Between surfing and making coffee at his landmark El Union Coffee shop, Kiddo Cosio had time to participate at this year’s Madrid Fusión Manila, where he presented a nitro-charged version of homegrown favorite Dirty Horchata, a sexy concoction of rice milk, vanilla extract, and cinnamon seamlessly ebbing and flowing with almond essence and espresso.
“Taste it,” Cosio says, as he places the masterfully crafted beverage on the bar. One couldn’t help but feel that this emotional, enjoyable drink is reflective of the wider changes happening in the sleepy municipality of Urbiztondo in San Juan, La Union.
At once balanced and eclectic, La Union’s emergence as a charismatic yet underrated surf destination into a burgeoning hub dancing to the beat of its own drum is not as unforeseen as one would imagine. The scene in San Juan feels like a sitcom, straight out of a Friends’ sequel, only in a seaside setting and without the hooking up, its creative heart spurred by a common storyline shared among most of the town’s transplants.
“What makes La Union charming is the community itself,” says Raffy Castillo of smoothie bowls bar Makai Bowls. “You know the guys who do coffee and the people at Flotsam and Jetsam Hostel. These are the same people you hang out with, go surf with, or do yoga with.”
To think that it all happened within the space of a couple of years is all the more impressive. Today, it’s home to a good population of outsiders—Manileños and foreigners alike—chasing the coastal lifestyle in a town on the verge of breaking through.
“If you walk down this little surf trip, they call this surf town now, from the border of San Juan to Bacnotan, you’ll notice that food and beverage is happening. Why? Development is pointing in this direction,” says Cosio. “Another is because La Union is just a really cool place to visit. There’s a great community that powers this town. They care about food and beverage and the environment.”
Although El Union Coffee is one of the earliest settlers in San Juan, it doesn’t feel antiquated. In fact, it’s a good place to start to get a better handle of La Union’s F&B growth.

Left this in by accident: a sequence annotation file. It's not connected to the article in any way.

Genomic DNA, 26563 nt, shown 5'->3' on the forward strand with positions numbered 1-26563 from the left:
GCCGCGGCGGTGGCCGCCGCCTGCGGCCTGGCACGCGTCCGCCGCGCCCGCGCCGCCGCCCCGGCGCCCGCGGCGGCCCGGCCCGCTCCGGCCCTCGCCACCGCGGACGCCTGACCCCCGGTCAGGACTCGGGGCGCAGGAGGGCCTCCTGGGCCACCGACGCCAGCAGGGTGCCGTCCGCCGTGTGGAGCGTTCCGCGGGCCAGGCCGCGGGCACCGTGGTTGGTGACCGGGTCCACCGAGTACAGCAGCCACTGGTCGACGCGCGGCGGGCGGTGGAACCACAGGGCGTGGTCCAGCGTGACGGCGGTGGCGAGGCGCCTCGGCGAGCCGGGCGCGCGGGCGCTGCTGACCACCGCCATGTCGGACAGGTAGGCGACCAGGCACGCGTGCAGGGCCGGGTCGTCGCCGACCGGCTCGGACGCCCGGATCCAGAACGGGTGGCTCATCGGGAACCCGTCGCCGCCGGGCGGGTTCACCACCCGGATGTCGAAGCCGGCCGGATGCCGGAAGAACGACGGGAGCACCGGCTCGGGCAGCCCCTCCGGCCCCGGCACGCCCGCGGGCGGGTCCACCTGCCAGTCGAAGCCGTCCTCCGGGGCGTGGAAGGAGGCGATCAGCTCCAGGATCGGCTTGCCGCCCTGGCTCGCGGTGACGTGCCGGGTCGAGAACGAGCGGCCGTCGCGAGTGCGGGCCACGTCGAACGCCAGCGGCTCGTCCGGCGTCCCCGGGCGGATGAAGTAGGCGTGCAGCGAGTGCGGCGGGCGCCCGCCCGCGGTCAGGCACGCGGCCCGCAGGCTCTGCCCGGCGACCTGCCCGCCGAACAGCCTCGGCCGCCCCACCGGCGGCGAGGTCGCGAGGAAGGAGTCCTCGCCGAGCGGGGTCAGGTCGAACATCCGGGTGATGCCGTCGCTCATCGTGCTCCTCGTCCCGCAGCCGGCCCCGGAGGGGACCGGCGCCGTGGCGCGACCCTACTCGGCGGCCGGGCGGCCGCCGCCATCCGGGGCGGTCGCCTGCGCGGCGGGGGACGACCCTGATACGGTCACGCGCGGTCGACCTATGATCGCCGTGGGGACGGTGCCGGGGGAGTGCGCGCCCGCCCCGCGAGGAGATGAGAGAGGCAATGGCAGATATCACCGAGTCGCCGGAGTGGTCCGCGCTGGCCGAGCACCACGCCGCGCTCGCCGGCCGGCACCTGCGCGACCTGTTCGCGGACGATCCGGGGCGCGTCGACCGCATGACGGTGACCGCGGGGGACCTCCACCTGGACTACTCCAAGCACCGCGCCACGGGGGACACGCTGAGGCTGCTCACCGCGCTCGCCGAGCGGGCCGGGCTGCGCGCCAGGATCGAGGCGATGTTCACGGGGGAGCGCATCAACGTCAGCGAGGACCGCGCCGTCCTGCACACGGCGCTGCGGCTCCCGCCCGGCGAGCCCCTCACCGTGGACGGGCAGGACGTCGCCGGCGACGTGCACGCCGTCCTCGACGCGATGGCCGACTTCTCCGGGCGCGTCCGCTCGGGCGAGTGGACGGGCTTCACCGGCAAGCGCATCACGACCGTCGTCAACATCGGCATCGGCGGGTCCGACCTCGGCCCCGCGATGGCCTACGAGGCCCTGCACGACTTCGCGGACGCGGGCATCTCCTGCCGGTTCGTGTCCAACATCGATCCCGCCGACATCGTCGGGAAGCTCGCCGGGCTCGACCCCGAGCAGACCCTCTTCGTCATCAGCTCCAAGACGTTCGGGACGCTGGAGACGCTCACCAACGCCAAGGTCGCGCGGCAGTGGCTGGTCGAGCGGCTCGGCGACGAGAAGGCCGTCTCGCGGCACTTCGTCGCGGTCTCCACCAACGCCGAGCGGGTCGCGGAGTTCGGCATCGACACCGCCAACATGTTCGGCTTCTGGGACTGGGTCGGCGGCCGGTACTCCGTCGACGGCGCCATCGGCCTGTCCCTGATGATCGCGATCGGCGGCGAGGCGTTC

El Union Coffee is an independent café that has eased into a bigger, almost entirely open bahay kubo-like space since its inception in 2013. With its sturdy wooden tables, patterned flooring, piles of old magazines, coffee bean fragrance in the air, and little corner of vinyl records sold by one of Cosio’s baristas, the café’s bare comfort tips its hat to Instagram. But beyond the caffeinated aesthetics, a forward-thinking culture is the unifying element here.
“Culture really comes from the stakeholders. We’ve just been very intentional to hire people who understand what we’re doing. We work with people who care about quality, the community, and La Union because from that comes the culture.” Cosio clearly understands the pulse of La Union’s F&B boom almost four years on. He’s not changing the core values of coffee; instead he’s settling into a kind of flow that he can call his own, even if that means relearning how to run the business in an ever-changing market.
“We want consumers to know how we do things, the name of the farmer, and the community that produces the coffee,” he says, noting that Panama accounts for a major portion of their coffee beans, thanks to partner Sly Samonte, formerly of Craft Coffee Workshop. “We don’t source only Filipino beans although this year that’s what we’re most excited about.”
Locality apparently is the new defining feature of the province’s flourishing food scene. “We just came from a wild forest robusta farm in Negros. Bea Misa-Crisostomo invited us over, and Sly and I went during the last harvest this year to experiment on some new fermentation and processing methods that could potentially increase the quality of their coffee.” Cosio’s milk also comes from two towns away from Bolong’s Farm in Bacnotan. “I think they’ve worked with the Department of Agriculture as well to get this hybrid cow that can produce milk but also survive the tropics.”
BEAN AROUND THE WORLD
Another man who exemplifies the same laid-back and local mindset is Simone Mastrota, an Italian who has spent the past few years cultivating a career in photography in the US but has since redirected his attention to making chocolates through Tigre y Oliva, which takes its name from his two daughters. “We were trying to start something in Europe but it wasn’t the right moment over there,” he says. “It’s harder because cacao isn’t grown there. The kind of investment you need to start is way higher. Here, you just throw a seed somewhere and there will be people who will want to be part of that. I felt that kind of energy.”
That spirit of adventure and spontaneity to put down roots in a place like La Union makes Tigre y Oliva’s bean-to-bar chocolates the most deeply personal endeavor Mastrota has undertaken. One could easily get a sense of this in the way he explores the limits of Philippine cacao origins and enforces it with his Italian heritage through carta varese, a traditional wrapping paper made in his hometown of Varese.
“That was another thing that made me strongly think about this opportunity. The cacao beans were definitely world-class; really good or at least really interesting, considering I didn’t really know the farmers personally,” he says. Right now, the colors and textures of Mastrota’s cacaos come from Davao, with each bar named after the locations where the beans are sourced, whether it’s a single farm such as Sto. Tomas in Davao del Norte or a cooperative like the Sta. Maria from Davao Occidental, which is a group of 30 to 40 little farms that get together to produce beans. Because Mastrota foregoes ingredients other than cacao and sugar, much of his bars’ strength lies in the specificity of their origin.